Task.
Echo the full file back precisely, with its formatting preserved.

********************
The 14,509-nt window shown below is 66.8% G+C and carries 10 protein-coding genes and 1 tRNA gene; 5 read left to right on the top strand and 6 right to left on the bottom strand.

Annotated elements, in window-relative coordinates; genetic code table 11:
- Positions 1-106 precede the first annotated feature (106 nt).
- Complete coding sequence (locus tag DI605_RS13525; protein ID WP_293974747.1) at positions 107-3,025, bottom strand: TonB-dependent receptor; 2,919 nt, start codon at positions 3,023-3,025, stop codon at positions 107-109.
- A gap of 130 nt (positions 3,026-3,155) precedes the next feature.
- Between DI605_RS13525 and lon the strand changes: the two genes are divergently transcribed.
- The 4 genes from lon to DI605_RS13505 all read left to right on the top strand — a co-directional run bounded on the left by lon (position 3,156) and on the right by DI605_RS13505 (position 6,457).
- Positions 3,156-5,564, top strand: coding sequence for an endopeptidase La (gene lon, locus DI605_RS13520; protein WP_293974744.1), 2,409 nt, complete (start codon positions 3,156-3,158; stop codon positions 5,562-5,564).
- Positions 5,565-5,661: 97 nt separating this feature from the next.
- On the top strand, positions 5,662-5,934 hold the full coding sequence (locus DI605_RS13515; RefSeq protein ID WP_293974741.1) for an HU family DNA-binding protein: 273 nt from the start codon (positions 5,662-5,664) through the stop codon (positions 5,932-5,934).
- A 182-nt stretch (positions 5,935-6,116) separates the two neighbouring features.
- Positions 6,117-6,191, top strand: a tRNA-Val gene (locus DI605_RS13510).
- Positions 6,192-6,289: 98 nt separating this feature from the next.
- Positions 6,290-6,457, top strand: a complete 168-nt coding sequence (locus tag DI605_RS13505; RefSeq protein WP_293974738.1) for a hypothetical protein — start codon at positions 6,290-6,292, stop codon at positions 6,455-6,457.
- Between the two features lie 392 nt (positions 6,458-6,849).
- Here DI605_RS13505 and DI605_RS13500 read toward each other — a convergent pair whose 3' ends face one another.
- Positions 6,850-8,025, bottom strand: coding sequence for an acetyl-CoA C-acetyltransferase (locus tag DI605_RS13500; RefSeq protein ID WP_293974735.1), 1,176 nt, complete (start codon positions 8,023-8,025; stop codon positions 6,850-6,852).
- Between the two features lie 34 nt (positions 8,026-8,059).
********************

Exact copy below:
The 14,509-nt window shown below is 66.8% G+C and carries 10 protein-coding genes and 1 tRNA gene; 5 read left to right on the top strand and 6 right to left on the bottom strand.

Annotated elements, in window-relative coordinates; genetic code table 11:
- Positions 1-106 precede the first annotated feature (106 nt).
- Complete coding sequence (locus tag DI605_RS13525; protein ID WP_293974747.1) at positions 107-3,025, bottom strand: TonB-dependent receptor; 2,919 nt, start codon at positions 3,023-3,025, stop codon at positions 107-109.
- A gap of 130 nt (positions 3,026-3,155) precedes the next feature.
- Between DI605_RS13525 and lon the strand changes: the two genes are divergently transcribed.
- The 4 genes from lon to DI605_RS13505 all read left to right on the top strand — a co-directional run bounded on the left by lon (position 3,156) and on the right by DI605_RS13505 (position 6,457).
- Positions 3,156-5,564, top strand: coding sequence for an endopeptidase La (gene lon, locus DI605_RS13520; protein WP_293974744.1), 2,409 nt, complete (start codon positions 3,156-3,158; stop codon positions 5,562-5,564).
- Positions 5,565-5,661: 97 nt separating this feature from the next.
- On the top strand, positions 5,662-5,934 hold the full coding sequence (locus DI605_RS13515; RefSeq protein ID WP_293974741.1) for an HU family DNA-binding protein: 273 nt from the start codon (positions 5,662-5,664) through the stop codon (positions 5,932-5,934).
- A 182-nt stretch (positions 5,935-6,116) separates the two neighbouring features.
- Positions 6,117-6,191, top strand: a tRNA-Val gene (locus DI605_RS13510).
- Positions 6,192-6,289: 98 nt separating this feature from the next.
- Positions 6,290-6,457, top strand: a complete 168-nt coding sequence (locus tag DI605_RS13505; RefSeq protein WP_293974738.1) for a hypothetical protein — start codon at positions 6,290-6,292, stop codon at positions 6,455-6,457.
- Between the two features lie 392 nt (positions 6,458-6,849).
- Here DI605_RS13505 and DI605_RS13500 read toward each other — a convergent pair whose 3' ends face one another.
- Positions 6,850-8,025, bottom strand: coding sequence for an acetyl-CoA C-acetyltransferase (locus tag DI605_RS13500; RefSeq protein ID WP_293974735.1), 1,176 nt, complete (start codon positions 8,023-8,025; stop codon positions 6,850-6,852).
- Between the two features lie 34 nt (positions 8,026-8,059).